Unexplained chest pain in patients with normal coronary arteriograms: a follow-up study of functional status
Department of Medicine, Division of Cardiovascular Medicine
Angina Pectoris; *Angiography; *Coronary Angiography; Coronary Disease; Diagnosis, Differential; Female; Follow-Up Studies; Heart Catheterization; Humans; Male; Middle Aged; Prognosis; Time Factors
Cardiology | Cardiovascular Diseases | Diagnosis | Pathological Conditions, Signs and Symptoms | Radiology
Approximately 10 per cent of patients referred for coronary arteriography because of chest pain have angiographically normal coronary arteries and no other heart disease. We examined the functional status of 57 patients who had undergone catheterization (23 men and 34 women), all of whom were told that their hearts were normal, that their pain was noncardiac, and that no limitation on activity was necessary. At a mean follow-up time of 16 +/- 7.7 months, 27 of the 57 patients (47 per cent) still described their activity as limited by chest pain (before catheterization, 42 of 57 or 74 per cent); 29 of 57 (51 per cent) were unable to work (before catheterization, 36 of 57 or 63 per cent); and 25 of 57 (44 per cent) still believed that they had heart disease (before catheterization, 45 of 57 or 79 per cent). Use of medical facilities was significantly reduced after catheterization (P < 0.001). At follow-up the physician was more likely than the patient to believe that the symptoms had improved. We conclude that many of these patients remain limited in activity and may benefit from further efforts at comunication and rehabilitation.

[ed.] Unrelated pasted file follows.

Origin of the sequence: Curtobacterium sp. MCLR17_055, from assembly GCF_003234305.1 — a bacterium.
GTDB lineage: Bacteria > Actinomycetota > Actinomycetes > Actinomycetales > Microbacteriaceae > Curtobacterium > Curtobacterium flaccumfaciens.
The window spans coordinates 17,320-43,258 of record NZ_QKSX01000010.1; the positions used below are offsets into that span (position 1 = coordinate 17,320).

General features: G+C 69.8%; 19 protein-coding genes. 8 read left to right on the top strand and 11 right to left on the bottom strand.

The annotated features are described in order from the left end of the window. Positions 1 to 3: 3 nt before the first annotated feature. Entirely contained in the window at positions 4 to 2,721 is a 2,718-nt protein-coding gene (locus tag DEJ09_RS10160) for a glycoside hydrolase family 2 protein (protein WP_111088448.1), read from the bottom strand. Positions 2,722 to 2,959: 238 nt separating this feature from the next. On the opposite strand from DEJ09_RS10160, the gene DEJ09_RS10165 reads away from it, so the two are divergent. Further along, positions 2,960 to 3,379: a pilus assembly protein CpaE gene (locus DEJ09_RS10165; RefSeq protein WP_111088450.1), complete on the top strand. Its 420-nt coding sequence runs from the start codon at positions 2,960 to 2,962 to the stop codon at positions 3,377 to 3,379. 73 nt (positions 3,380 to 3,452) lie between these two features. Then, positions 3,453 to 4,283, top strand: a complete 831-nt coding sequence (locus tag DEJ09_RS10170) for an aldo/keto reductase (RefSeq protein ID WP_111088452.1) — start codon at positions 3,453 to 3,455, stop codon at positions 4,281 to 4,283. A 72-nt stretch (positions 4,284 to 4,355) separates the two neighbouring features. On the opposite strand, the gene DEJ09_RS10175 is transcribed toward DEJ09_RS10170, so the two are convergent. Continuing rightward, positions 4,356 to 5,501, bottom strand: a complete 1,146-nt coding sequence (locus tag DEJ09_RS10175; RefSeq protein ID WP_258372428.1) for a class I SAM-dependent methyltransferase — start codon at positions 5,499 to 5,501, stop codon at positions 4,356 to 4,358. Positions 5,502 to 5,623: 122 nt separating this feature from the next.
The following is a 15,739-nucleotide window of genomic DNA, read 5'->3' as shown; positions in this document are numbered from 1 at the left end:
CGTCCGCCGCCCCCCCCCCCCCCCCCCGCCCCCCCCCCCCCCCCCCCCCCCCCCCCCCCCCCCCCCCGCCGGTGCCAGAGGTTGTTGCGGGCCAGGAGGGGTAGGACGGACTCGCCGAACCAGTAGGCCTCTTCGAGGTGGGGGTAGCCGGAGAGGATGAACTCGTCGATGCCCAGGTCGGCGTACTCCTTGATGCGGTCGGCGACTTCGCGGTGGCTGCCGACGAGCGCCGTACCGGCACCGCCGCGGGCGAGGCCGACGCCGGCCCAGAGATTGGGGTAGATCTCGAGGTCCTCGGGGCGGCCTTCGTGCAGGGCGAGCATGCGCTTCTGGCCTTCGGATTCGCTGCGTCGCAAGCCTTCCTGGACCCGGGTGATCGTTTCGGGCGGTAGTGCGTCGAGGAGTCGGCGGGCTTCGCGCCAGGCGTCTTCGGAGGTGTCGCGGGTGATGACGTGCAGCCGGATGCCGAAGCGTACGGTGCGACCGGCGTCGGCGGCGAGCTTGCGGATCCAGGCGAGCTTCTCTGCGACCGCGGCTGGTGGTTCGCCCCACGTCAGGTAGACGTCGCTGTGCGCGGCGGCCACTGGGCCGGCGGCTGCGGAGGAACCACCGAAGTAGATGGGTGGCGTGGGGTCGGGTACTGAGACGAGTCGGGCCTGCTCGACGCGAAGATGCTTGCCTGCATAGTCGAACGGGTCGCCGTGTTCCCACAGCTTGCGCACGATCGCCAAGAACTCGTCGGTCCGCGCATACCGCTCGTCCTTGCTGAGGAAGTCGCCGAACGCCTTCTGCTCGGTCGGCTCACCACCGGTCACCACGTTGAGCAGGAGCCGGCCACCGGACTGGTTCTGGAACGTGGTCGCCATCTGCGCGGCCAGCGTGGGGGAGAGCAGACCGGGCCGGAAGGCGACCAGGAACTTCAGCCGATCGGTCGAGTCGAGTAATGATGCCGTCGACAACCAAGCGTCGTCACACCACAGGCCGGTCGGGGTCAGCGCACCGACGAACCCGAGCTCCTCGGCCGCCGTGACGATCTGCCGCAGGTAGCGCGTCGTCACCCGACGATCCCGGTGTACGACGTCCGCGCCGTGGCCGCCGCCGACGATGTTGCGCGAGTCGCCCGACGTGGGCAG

DOI of Published Version
N Engl J Med. 1980 Nov 27;303(22):1249-52.
The New England journal of medicine
Ockene IS, Shay MJ, Alpert JS, Weiner BH, Dalen JE. (1980). Unexplained chest pain in patients with normal coronary arteriograms: a follow-up study of functional status. Cardiovascular Medicine Publications. https://doi.org/10.1056/NEJM198011273032201. Retrieved from https://escholarship.umassmed.edu/cardio_pp/67